NEW TITLES

To follow is a selection of titles publishing this month, aimed at readers aged five to seven years, so the selection ranges from more complex picture books to young fiction that will appeal to slightly older children. Themes range from football (of course) to pirates and mystery-solving.

Up For The Cup
Simon Bartram

Templar Publishing

ISBN 9781783700189

With the World Cup stoking interest in all things football, this book will be very popular amongst young football fans. It tells the story of Charlie Horsewill and his love for his local team, Seaburn City. For the first time in their history, Seaburn City have qualified for the cup final and excitement knows no bounds. The team's success, however, is bound up in the superstitions of its star striker, Julio Poom, and his special message spelled out in alphabet spaghetti. What would happen if there was skulduggery afoot and he could not spell out that all important message? That is the story that develops in this colourful picture book, with its dubious football 'facts' and unlikely events, as the cup final is played out in front of a very excited crowd. Simon Bartram has filled his bold pictures with a riot of red and yellow, jutting chins and the odd alien (characters from his previous book pop up here and he sets the reader the task of spotting them !) There is so much for children to talk about as they look at the pictures. Simon Bartram puts a wealth of detail into his illustrations (he also appears himself in some of them) so that even children who have no interest in football will find something to enjoy in this book. 29 pages / Ages 5+ / Reviewed by June Hughes, school librarian

Up For The Cup
Supertato
Sue Hendra

Simon & Schuster Childrens Books

ISBN 9780857074478

Author and illustrator Sue Hendra, along with her partner Paul Linnet, are the names behind bestselling picture books like Barry the Fish with Fingers and No-Bot the Robot with no Bottom. Their latest creation, Supertato, is already a favourite of ours and we're waiting for 'Supertato to the rescue!' to start resounding through playgrounds as children grow to love the characters, too. The picture book is set in the supermarket where something is amiss: Carrot is stuck to the conveyor belt; someone has drawn on Broccoli's face; and Cucumber is wrapped in toilet paper. Who is doing all this mischief? Can Supertato save them all? He comes swiftly to the rescue, quickly surmising 'There's a pea on the loose!' So ensues some lively chase scenes between Supertato and the Pea with some very real jeopardy for Supertato when the evil Pea comes after him with - what else, but a potato masher! There is also masses of humour, such as Pea forcing some veggies to 'walk the plank' - into a pot of humous ('Time for a dip, little veggies!'), and a couple of fabulous jokes towards the end that play on language, which adults will love every bit as much as children. As well as a brilliant story on its own, the picture book can be used to introduce the theme of superheroes to young children and also to the concept of comics, since the layout of the picture book and its themes follow this style in a way that works for younger readers. Gold stars all round for this latest production! Picture book / Ages 4+ / Reviewed by ReadingZone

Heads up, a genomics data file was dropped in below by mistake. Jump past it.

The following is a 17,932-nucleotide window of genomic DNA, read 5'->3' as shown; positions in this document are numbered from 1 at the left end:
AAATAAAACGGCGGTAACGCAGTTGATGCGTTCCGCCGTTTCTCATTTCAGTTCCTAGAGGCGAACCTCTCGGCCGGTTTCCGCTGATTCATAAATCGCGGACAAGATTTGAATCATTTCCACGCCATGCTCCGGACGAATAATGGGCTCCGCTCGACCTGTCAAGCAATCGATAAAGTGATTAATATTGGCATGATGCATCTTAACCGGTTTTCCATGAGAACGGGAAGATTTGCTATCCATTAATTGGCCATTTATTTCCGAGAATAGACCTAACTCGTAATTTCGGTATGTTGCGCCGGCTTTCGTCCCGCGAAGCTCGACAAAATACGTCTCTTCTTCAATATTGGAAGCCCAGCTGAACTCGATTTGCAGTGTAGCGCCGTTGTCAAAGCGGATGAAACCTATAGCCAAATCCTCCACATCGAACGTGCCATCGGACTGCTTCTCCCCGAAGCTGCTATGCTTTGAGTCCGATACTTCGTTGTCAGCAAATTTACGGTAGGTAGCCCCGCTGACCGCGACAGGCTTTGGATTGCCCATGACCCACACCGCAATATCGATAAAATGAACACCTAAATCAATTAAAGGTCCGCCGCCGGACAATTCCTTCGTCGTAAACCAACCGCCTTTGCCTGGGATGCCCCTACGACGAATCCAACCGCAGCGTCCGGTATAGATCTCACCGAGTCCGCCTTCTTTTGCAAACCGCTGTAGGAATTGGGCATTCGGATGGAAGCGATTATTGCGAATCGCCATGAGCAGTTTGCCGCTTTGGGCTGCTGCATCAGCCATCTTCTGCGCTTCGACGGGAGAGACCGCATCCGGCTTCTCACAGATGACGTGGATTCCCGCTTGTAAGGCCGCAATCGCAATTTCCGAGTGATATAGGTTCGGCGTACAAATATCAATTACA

Supertato
The Big Blue Thing on the Hill
Yuval Zommer

Templar Publishing

ISBN 9781848777606

The Big Blue Thing in the Hill is an intriguing picture book which focuses on the lives and fears of a group of animals who live companionably in a great forest. During the day everything is quiet in the forest but at night all the animals come out: the wolves howl, the bears growl and other creatures scurry around. Their lives are regular, safe and patterned. All of them are happy living on Howling Hill until one night when a blue camper van appears. This causes great consternation between the animals as they do not know what it is. Each of them tries to guess what this thing is: could it be a spaceship, a meteorite or an elephant? Even though the animals do not see who is in the van they are disturbed by its presence so they try different strategies to make it go away. Some animals try to scare it, others try to dig it out but finally it is Owl who suggests that all the little flying creatures of the forest gather together in a Big Bug Flying Squad and bombard the camper van. This onslaught succeeds in making the 'big blue thing' leave. The animals and the readers will be relieved as everything will now back to normal until they turn to the last page! The illustrations are bright and colourful and Yuval Zommer has created animals with expressive faces that seem to listen to each other. This is a story which will read aloud well and engage KS1 children, especially as they might be encouraged to join in with the highlighted words which are linked to the different animals. Lastly, as the occupants of the van are unknown, children might surmise who they are and what their reactions are to the animals' bombardment.